Be wishy-woshy about mean, average (same thing), or median...It doesn't matter. It was not typical, or regular, or normative, or standard, or commonplace throughout 19th century society for young teenage girls to marry...
And, yet...it was quite commonplace, normative, standard, regular among the LDS society. JUST LIKE THE FLDS, TODAY.
Hard to say. None of the Mormons I talk to have expressed what appears to be shame regarding those men, although none defend it. Nor do those Mormons I talk to seem to hold the same views of things as you say the church requires of them. While I don’t agree with their beliefs, I believe these people to be honest.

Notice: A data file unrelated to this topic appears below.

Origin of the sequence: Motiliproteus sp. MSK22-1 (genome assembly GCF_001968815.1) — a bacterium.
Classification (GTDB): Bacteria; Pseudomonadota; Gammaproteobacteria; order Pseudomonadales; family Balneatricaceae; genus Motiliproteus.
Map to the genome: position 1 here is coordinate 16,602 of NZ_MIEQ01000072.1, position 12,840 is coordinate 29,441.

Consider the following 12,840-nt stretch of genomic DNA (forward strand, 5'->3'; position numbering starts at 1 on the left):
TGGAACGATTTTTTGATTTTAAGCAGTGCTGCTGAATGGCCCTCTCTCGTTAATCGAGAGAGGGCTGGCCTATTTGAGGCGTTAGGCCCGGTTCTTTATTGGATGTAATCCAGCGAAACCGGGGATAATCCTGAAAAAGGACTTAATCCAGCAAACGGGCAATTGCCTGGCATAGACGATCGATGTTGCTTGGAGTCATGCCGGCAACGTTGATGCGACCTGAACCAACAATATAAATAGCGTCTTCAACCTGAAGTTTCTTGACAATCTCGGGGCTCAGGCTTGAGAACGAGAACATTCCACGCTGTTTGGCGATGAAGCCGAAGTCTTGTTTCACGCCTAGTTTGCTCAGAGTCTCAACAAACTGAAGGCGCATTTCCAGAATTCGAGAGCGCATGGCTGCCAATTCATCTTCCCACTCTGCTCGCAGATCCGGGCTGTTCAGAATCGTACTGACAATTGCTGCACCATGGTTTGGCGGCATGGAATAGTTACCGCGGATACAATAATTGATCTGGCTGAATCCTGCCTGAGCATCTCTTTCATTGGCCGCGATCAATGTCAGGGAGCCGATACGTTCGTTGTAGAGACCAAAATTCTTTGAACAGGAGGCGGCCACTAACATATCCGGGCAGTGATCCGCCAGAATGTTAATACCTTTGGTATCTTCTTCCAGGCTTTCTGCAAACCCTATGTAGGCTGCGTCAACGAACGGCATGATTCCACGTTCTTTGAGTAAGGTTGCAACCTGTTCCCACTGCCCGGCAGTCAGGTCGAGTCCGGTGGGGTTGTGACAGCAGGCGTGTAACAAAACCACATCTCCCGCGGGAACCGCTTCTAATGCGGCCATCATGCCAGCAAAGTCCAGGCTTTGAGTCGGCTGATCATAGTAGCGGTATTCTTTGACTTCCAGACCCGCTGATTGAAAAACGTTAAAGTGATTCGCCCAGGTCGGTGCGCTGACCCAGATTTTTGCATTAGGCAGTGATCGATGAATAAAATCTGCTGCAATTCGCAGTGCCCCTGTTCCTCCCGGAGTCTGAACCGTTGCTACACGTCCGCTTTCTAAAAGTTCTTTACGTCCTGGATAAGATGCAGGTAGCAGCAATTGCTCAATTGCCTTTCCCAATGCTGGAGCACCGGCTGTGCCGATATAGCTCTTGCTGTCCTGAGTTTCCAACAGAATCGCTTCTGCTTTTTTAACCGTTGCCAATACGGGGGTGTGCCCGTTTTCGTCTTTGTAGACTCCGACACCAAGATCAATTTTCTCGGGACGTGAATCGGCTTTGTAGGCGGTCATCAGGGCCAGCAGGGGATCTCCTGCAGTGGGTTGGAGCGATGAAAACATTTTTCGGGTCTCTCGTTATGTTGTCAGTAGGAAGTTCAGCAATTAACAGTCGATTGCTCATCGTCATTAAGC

As they are all happily and mongamously married, and faithful to their wives, and loving to their children, I can hardly agree with you that they are identical in practice to the FLDS who is accused of polygamy, statutory and straight-on rape, and child abuse.
I cannot speak for the Mormon church in general, or any specific member other than those I know. So I am only offering anecdotal evidence, but I see no evidence to lump them with FLDS. If you are speaking theologically, I have no opinion in that regard, only in the practical, worldly view.
Ping away. I merely note it as evidence of my observation regarding your post, which I make without any opinion as to whether you even HAVE a brain to read.
I don’t think it was his hat that the mormon cult was pulled our from.
Please don’t compare Judaism to the mormon cult. Judaism is a wonderful religion while Mormonism is an evil, soul-destroying, mind-stealing cult.
What exactly do you call sex with teenage polygamous wives (that Joseph Smith, Brigham Young, other Mormons engaged in)?